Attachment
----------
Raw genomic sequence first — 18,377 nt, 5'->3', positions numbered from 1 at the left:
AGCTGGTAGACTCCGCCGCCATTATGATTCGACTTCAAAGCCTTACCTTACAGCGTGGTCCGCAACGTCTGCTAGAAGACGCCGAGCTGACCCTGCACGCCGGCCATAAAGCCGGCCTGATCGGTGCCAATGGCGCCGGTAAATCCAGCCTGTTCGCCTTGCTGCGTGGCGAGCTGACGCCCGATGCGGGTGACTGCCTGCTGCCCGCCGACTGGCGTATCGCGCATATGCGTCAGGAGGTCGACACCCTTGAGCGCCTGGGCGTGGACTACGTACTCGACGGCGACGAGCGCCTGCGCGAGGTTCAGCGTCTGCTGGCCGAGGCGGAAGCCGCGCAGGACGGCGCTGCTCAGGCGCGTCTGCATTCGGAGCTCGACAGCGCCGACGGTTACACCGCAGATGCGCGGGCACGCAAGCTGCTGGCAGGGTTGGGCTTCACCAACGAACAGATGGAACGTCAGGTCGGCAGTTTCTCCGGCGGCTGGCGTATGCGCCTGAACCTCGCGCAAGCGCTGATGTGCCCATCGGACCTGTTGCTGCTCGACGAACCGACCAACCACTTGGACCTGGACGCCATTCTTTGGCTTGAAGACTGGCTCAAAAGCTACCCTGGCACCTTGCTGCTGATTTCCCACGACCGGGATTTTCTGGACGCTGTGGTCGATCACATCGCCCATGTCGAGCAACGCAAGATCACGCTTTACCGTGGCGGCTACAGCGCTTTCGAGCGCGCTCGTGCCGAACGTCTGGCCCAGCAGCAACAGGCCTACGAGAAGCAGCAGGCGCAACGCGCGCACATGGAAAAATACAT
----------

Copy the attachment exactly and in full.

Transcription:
Raw genomic sequence first — 18,377 nt, 5'->3', positions numbered from 1 at the left:
AGCTGGTAGACTCCGCCGCCATTATGATTCGACTTCAAAGCCTTACCTTACAGCGTGGTCCGCAACGTCTGCTAGAAGACGCCGAGCTGACCCTGCACGCCGGCCATAAAGCCGGCCTGATCGGTGCCAATGGCGCCGGTAAATCCAGCCTGTTCGCCTTGCTGCGTGGCGAGCTGACGCCCGATGCGGGTGACTGCCTGCTGCCCGCCGACTGGCGTATCGCGCATATGCGTCAGGAGGTCGACACCCTTGAGCGCCTGGGCGTGGACTACGTACTCGACGGCGACGAGCGCCTGCGCGAGGTTCAGCGTCTGCTGGCCGAGGCGGAAGCCGCGCAGGACGGCGCTGCTCAGGCGCGTCTGCATTCGGAGCTCGACAGCGCCGACGGTTACACCGCAGATGCGCGGGCACGCAAGCTGCTGGCAGGGTTGGGCTTCACCAACGAACAGATGGAACGTCAGGTCGGCAGTTTCTCCGGCGGCTGGCGTATGCGCCTGAACCTCGCGCAAGCGCTGATGTGCCCATCGGACCTGTTGCTGCTCGACGAACCGACCAACCACTTGGACCTGGACGCCATTCTTTGGCTTGAAGACTGGCTCAAAAGCTACCCTGGCACCTTGCTGCTGATTTCCCACGACCGGGATTTTCTGGACGCTGTGGTCGATCACATCGCCCATGTCGAGCAACGCAAGATCACGCTTTACCGTGGCGGCTACAGCGCTTTCGAGCGCGCTCGTGCCGAACGTCTGGCCCAGCAGCAACAGGCCTACGAGAAGCAGCAGGCGCAACGCGCGCACATGGAAAAATACAT